You may recall that, on Oct. 17, Michigan State secured a win over Michigan in one of the most jaw-unhinging ways conceivable, at least until it basically happened again in Atlanta the next week. The Spartans rushed a punt, recovered a fumble after a bad snap and returned that in for a touchdown with no time left in a 27–23 victory. Though his punt block unit had placed some extra emphasis on getting after the Wolverines’ rugby-style kicker during the week, Mark Snyder was like everyone else watching that day: He could not have imagined that.
But Michigan State’s linebackers coach and special teams coordinator swiftly discovered that other coaches had no trouble conjuring such a scenario. The calls he received from his peers following the stunning triumph generally were not meant for congratulations on a job well done. No, fellow coaches were reaching out to thank Snyder for reminding them to revisit that situation with their teams at midseason, to gird for a catastrophe that might never come, just in case it does.
“I know that’s what we did,” Snyder says. “I promise you.”
The very next week, Georgia Tech blocked a long field goal attempt and returned it for a game-winning touchdown with no time left against Florida State. Less notably, but no less consequential for the parties involved, Texas State returned a missed field goal 100 yards for a touchdown to blow open a game against South Alabama on the same day.
These plays may be anomalies. But they exemplify the weekly challenge for coaching staffs nationwide, who must figure out a way to prepare for the worst in a very tight window to prepare their special teams at all.
Most staffs believe they are maximizing the time they spend on that phase while readily conceding that special teams cannot possibly get the attention devoted to offense and defense. And, normally, it’s the offense and defense that win or lose you games. Until the weekends they don’t. “It’s kind of like shaving—you have to do a little bit every day to maintain it,” says Clemson assistant head coach Danny Pearman, who handles the Tigers’ tight ends while also coordinating special teams. “If you don’t, you’ll be scraggly before long.”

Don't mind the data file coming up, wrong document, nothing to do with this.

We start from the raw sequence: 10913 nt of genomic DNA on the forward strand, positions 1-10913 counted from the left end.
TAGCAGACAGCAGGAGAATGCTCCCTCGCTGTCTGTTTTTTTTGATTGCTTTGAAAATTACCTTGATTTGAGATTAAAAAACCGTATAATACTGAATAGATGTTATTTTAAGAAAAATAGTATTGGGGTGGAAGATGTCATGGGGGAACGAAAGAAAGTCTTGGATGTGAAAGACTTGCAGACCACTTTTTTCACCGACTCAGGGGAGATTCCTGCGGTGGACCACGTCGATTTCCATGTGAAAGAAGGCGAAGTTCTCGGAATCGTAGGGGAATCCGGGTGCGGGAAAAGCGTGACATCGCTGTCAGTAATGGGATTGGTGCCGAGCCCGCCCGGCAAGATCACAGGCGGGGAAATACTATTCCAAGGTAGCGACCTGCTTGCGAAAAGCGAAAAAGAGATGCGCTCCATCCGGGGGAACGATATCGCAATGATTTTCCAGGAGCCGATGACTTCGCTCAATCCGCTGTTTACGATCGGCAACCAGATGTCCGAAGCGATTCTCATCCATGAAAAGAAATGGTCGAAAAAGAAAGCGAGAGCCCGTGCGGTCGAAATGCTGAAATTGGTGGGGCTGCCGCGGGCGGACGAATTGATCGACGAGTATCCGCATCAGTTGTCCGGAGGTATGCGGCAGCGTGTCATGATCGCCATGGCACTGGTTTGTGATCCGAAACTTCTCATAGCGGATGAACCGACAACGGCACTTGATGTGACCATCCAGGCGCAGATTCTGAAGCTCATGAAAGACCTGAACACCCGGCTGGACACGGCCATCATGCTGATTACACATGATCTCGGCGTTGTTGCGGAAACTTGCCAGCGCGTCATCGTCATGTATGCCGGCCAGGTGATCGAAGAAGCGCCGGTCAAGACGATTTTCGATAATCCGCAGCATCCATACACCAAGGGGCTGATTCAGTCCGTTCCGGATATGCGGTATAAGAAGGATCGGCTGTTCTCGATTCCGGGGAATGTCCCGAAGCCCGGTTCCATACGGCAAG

Snyder feels fortunate: His boss, Mark Dantonio, recognizes the potential impact of a given special teams snap. “He knows with the parity in college football nowadays, a couple times during the season, those are win-lose type deals,” Snyder says. Thus Michigan State carves out time before games for special teams work that is not superficial. Each unit has two 12- to 15-minute meetings per week and gets two eight-minute periods of live work during practice.
“But it’s almost impossible to get through every scenario, every single week,” Synder says. “There has to be some recall from the kids in fall camp and spring ball.”
It’s difficult to imagine any coach relying on months-old muscle memory for, say, an offensive play they intend to incorporate for a specific game. But the various situations that might occur on special teams, as potentially damaging as they may be, are almost too rare to be dwelled upon for any length of time. Indeed, when Michigan State decided to rush all 11 players at that final Michigan punt two weeks ago, the 11th man was a second-stringer on its “Ranger” punt block unit. “We haven’t done that since, phew, man, probably fall camp,” Snyder says.
At Michigan State, the plan to offset the challenge of addressing everything with limited time involves several non-starters—literally. The Spartans coaches attempt to deploy as many players who aren’t down-to-down regulars as they can on special teams. It energizes a given unit; instead of first-teamers attempting to block a punt after grinding out a six- or seven-plays series, it’s backups unburdened by that workload. And those reserves also often have nothing better to do than to prepare during the week for all special teams possibilities.
“Their job is to go in and study your opponent,” Snyder says. “Who are you getting ready to rush against? Who are you getting ready to hold up? What are their fakes? Who do I have to beat on the kickoff? What moves work against him? Again, when you get guys buying in like that, there’s extra (work) for them that we’re not doing on the field but they’re doing mentally.”